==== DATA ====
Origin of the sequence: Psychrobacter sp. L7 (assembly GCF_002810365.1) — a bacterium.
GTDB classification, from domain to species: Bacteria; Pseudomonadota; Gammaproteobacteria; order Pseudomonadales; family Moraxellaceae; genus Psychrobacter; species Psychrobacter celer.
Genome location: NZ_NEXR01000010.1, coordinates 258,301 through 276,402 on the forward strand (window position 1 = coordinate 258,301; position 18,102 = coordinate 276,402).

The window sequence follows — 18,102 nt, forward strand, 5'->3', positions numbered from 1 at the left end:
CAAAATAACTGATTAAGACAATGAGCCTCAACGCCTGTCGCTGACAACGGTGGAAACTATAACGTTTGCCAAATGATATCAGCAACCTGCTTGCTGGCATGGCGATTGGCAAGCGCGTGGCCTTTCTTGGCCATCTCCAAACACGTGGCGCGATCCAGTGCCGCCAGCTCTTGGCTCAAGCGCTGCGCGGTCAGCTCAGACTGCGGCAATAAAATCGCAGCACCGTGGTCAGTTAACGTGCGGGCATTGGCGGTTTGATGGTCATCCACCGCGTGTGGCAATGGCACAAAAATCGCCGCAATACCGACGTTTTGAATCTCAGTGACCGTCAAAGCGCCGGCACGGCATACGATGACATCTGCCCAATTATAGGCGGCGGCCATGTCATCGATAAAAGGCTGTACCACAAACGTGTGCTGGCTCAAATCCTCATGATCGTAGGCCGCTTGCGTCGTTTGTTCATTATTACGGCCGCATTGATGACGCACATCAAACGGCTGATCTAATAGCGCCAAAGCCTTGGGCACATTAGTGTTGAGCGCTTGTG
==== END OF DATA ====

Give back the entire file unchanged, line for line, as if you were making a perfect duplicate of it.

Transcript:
Origin of the sequence: Psychrobacter sp. L7 (assembly GCF_002810365.1) — a bacterium.
GTDB classification, from domain to species: Bacteria; Pseudomonadota; Gammaproteobacteria; order Pseudomonadales; family Moraxellaceae; genus Psychrobacter; species Psychrobacter celer.
Genome location: NZ_NEXR01000010.1, coordinates 258,301 through 276,402 on the forward strand (window position 1 = coordinate 258,301; position 18,102 = coordinate 276,402).

The window sequence follows — 18,102 nt, forward strand, 5'->3', positions numbered from 1 at the left end:
CAAAATAACTGATTAAGACAATGAGCCTCAACGCCTGTCGCTGACAACGGTGGAAACTATAACGTTTGCCAAATGATATCAGCAACCTGCTTGCTGGCATGGCGATTGGCAAGCGCGTGGCCTTTCTTGGCCATCTCCAAACACGTGGCGCGATCCAGTGCCGCCAGCTCTTGGCTCAAGCGCTGCGCGGTCAGCTCAGACTGCGGCAATAAAATCGCAGCACCGTGGTCAGTTAACGTGCGGGCATTGGCGGTTTGATGGTCATCCACCGCGTGTGGCAATGGCACAAAAATCGCCGCAATACCGACGTTTTGAATCTCAGTGACCGTCAAAGCGCCGGCACGGCATACGATGACATCTGCCCAATTATAGGCGGCGGCCATGTCATCGATAAAAGGCTGTACCACAAACGTGTGCTGGCTCAAATCCTCATGATCGTAGGCCGCTTGCGTCGTTTGTTCATTATTACGGCCGCATTGATGACGCACATCAAACGGCTGATCTAATAGCGCCAAAGCCTTGGGCACATTAGTGTTGAGCGCTTGTG